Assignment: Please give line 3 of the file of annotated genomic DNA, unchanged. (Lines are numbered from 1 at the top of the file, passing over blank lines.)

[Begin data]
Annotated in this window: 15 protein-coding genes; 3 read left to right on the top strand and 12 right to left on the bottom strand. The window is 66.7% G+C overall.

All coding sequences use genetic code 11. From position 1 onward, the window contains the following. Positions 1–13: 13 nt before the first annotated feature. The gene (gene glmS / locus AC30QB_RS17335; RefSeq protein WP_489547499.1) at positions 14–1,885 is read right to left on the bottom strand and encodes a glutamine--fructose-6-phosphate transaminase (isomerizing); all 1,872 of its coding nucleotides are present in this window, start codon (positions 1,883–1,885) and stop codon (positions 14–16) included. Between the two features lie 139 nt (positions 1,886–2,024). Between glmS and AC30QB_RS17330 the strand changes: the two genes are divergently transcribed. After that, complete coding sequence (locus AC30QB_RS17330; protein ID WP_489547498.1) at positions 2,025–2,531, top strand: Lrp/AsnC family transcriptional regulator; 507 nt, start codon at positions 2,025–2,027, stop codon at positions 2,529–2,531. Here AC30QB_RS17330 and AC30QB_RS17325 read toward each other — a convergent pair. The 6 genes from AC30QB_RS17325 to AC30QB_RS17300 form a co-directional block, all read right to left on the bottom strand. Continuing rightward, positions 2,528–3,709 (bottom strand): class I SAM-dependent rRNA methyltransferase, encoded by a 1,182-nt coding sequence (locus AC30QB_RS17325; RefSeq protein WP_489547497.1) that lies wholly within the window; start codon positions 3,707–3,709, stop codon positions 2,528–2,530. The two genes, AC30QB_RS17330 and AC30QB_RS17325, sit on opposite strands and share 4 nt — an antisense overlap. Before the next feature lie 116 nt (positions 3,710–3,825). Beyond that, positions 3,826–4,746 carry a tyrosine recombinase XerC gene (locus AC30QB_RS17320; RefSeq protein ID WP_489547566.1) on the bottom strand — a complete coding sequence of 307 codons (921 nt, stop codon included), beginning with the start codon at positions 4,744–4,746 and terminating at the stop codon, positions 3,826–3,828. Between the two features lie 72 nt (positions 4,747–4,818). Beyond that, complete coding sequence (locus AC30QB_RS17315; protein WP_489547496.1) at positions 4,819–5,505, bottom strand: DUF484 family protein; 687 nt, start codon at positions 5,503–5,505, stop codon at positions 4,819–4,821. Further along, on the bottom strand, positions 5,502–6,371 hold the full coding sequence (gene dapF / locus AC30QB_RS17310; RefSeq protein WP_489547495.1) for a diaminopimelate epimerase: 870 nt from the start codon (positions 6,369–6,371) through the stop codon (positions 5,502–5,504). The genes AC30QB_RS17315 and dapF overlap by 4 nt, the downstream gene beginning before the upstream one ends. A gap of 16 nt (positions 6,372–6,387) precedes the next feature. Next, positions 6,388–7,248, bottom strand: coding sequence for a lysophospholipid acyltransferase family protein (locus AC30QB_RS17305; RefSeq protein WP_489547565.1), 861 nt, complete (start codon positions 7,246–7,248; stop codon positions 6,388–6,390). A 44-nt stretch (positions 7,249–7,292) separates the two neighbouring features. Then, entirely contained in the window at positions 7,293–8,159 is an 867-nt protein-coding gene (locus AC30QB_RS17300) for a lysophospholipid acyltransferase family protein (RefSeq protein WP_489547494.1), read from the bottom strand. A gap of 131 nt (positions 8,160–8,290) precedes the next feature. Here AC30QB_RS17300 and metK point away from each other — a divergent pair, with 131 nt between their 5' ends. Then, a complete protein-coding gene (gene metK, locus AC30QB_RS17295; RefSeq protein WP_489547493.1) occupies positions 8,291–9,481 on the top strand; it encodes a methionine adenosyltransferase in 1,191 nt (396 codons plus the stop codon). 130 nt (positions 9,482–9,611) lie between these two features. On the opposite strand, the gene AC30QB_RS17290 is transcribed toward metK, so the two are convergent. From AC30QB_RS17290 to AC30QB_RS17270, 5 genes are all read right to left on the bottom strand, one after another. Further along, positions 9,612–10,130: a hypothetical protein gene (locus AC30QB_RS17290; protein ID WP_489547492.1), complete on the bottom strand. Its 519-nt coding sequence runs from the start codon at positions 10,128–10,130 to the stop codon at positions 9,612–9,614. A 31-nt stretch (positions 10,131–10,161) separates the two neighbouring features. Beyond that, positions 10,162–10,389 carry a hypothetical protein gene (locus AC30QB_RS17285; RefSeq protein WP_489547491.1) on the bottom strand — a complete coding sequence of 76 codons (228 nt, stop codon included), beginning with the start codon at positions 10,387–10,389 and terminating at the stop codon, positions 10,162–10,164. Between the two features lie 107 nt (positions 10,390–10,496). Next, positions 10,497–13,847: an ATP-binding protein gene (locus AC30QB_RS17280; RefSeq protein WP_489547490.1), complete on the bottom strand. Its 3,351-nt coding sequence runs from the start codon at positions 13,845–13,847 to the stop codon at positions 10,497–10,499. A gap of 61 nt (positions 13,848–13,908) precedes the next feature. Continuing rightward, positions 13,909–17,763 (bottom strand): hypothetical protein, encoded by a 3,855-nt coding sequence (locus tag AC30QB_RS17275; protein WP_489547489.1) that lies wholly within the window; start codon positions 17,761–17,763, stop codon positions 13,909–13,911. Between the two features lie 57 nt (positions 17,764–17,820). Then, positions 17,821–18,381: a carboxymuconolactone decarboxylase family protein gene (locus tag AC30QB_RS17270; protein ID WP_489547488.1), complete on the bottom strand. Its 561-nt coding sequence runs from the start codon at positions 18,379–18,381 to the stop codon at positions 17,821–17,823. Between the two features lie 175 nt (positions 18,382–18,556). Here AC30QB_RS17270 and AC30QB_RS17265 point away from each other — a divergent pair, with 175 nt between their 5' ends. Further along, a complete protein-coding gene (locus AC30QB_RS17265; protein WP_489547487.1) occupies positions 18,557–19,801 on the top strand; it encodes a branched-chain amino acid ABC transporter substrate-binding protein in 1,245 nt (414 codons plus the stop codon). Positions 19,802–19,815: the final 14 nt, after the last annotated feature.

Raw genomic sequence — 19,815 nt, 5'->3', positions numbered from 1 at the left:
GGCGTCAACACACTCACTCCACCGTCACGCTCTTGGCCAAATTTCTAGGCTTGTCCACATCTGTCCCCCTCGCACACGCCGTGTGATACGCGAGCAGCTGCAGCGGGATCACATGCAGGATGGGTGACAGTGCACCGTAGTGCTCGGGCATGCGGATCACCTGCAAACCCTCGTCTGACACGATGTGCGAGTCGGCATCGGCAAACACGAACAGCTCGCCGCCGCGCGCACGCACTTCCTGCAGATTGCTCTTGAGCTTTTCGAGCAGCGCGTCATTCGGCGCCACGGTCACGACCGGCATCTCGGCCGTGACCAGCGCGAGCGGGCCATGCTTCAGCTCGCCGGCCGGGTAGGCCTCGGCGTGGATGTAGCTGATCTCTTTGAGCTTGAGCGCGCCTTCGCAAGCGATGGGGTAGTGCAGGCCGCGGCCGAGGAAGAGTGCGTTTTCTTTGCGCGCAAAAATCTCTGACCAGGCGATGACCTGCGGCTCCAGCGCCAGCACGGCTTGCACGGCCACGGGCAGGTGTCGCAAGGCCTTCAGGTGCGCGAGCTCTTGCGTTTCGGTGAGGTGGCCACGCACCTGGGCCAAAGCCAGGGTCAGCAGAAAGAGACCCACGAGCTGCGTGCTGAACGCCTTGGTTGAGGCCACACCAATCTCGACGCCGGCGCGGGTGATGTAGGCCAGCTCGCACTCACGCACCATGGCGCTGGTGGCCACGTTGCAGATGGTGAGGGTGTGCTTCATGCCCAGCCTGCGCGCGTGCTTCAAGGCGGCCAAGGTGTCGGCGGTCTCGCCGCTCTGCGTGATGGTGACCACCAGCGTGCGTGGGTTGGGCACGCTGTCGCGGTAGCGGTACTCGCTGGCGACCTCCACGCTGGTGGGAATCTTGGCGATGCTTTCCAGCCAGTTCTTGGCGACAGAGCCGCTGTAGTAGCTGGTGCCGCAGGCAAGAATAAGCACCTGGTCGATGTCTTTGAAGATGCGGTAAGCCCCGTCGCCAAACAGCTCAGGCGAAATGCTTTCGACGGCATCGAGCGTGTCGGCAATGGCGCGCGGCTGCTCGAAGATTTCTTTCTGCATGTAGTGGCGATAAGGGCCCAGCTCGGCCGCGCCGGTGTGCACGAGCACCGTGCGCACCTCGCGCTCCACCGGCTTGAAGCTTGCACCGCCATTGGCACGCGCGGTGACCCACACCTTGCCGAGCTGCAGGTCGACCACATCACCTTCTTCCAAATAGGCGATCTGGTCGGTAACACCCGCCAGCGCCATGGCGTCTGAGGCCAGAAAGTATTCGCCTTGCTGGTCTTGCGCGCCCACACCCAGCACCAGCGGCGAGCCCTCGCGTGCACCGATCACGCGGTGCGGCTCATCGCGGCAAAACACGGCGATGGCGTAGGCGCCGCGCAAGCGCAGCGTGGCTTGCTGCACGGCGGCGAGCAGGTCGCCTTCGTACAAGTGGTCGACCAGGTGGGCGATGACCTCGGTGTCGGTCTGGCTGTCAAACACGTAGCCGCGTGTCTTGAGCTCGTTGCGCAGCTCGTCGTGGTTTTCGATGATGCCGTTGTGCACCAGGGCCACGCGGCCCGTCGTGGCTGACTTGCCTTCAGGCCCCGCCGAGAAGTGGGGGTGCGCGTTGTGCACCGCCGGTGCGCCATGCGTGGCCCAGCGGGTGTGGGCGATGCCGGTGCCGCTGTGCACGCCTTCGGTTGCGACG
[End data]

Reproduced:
Raw genomic sequence — 19,815 nt, 5'->3', positions numbered from 1 at the left: